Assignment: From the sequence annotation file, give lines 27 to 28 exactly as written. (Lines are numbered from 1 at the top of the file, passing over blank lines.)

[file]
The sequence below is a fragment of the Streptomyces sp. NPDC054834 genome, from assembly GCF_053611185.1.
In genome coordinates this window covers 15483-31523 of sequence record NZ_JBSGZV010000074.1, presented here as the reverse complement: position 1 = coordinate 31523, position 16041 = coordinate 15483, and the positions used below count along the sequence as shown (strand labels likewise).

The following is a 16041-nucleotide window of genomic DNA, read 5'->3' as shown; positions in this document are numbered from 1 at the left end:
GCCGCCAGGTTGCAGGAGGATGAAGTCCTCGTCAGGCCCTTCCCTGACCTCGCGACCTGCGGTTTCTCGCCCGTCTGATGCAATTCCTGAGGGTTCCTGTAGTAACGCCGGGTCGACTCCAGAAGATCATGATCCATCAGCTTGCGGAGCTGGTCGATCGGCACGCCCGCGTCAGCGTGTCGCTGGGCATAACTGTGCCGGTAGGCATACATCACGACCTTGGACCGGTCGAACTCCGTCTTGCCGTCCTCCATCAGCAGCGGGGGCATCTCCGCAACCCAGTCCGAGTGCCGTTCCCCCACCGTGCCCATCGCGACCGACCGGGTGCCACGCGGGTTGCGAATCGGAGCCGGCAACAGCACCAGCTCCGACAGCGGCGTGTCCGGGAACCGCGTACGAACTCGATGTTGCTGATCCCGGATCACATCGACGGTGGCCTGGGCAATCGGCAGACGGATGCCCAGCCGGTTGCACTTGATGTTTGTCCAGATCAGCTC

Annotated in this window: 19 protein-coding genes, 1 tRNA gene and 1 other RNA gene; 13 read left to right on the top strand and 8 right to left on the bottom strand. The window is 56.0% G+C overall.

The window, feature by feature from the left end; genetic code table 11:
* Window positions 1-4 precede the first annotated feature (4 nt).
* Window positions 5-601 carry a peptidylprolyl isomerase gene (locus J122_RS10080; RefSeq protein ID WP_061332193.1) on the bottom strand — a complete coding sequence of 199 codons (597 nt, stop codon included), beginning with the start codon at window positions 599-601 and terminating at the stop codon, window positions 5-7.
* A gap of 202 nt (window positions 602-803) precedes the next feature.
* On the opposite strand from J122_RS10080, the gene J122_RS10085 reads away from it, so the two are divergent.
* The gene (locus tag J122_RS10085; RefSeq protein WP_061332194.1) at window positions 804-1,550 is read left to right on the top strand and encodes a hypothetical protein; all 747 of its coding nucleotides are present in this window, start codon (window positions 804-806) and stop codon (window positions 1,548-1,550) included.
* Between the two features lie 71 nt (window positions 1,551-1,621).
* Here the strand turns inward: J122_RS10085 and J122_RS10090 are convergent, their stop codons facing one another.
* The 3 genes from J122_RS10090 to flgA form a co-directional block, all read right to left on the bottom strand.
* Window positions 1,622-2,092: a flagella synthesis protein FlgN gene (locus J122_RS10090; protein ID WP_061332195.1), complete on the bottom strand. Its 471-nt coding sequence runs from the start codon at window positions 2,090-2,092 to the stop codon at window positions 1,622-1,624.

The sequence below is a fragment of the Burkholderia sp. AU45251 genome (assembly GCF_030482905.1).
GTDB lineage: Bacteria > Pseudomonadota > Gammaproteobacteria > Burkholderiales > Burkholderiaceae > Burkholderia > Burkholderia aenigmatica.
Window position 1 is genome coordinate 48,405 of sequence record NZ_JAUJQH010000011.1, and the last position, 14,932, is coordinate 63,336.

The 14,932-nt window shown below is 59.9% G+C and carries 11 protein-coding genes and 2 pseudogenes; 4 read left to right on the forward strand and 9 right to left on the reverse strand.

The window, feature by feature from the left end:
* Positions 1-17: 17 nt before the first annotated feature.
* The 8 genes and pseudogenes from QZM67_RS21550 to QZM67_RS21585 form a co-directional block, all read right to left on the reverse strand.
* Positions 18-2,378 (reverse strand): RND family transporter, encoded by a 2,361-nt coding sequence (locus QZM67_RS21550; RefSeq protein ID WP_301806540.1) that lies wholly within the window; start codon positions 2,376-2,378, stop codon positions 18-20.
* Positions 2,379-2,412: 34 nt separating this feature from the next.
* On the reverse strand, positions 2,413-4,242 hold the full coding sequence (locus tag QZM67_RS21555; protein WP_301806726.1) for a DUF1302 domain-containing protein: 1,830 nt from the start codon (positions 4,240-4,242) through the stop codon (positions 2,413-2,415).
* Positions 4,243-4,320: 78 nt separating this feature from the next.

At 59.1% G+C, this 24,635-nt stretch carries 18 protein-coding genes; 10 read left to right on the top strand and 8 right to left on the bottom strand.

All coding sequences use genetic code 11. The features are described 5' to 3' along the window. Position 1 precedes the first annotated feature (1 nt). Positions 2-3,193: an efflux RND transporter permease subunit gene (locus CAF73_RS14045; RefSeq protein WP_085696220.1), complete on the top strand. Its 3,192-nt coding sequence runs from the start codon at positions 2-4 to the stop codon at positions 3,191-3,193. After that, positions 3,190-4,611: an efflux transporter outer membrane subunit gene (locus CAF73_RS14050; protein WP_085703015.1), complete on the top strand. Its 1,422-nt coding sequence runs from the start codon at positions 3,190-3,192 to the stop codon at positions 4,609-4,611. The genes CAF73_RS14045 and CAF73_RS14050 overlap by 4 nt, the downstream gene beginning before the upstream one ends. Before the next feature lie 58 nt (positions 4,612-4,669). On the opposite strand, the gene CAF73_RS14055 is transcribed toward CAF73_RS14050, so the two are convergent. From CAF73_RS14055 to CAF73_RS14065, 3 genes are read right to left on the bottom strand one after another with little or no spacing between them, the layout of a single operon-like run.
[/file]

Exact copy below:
At 59.1% G+C, this 24,635-nt stretch carries 18 protein-coding genes; 10 read left to right on the top strand and 8 right to left on the bottom strand.

All coding sequences use genetic code 11. The features are described 5' to 3' along the window. Position 1 precedes the first annotated feature (1 nt). Positions 2-3,193: an efflux RND transporter permease subunit gene (locus CAF73_RS14045; RefSeq protein WP_085696220.1), complete on the top strand. Its 3,192-nt coding sequence runs from the start codon at positions 2-4 to the stop codon at positions 3,191-3,193. After that, positions 3,190-4,611: an efflux transporter outer membrane subunit gene (locus CAF73_RS14050; protein WP_085703015.1), complete on the top strand. Its 1,422-nt coding sequence runs from the start codon at positions 3,190-3,192 to the stop codon at positions 4,609-4,611. The genes CAF73_RS14045 and CAF73_RS14050 overlap by 4 nt, the downstream gene beginning before the upstream one ends. Before the next feature lie 58 nt (positions 4,612-4,669). On the opposite strand, the gene CAF73_RS14055 is transcribed toward CAF73_RS14050, so the two are convergent. From CAF73_RS14055 to CAF73_RS14065, 3 genes are read right to left on the bottom strand one after another with little or no spacing between them, the layout of a single operon-like run.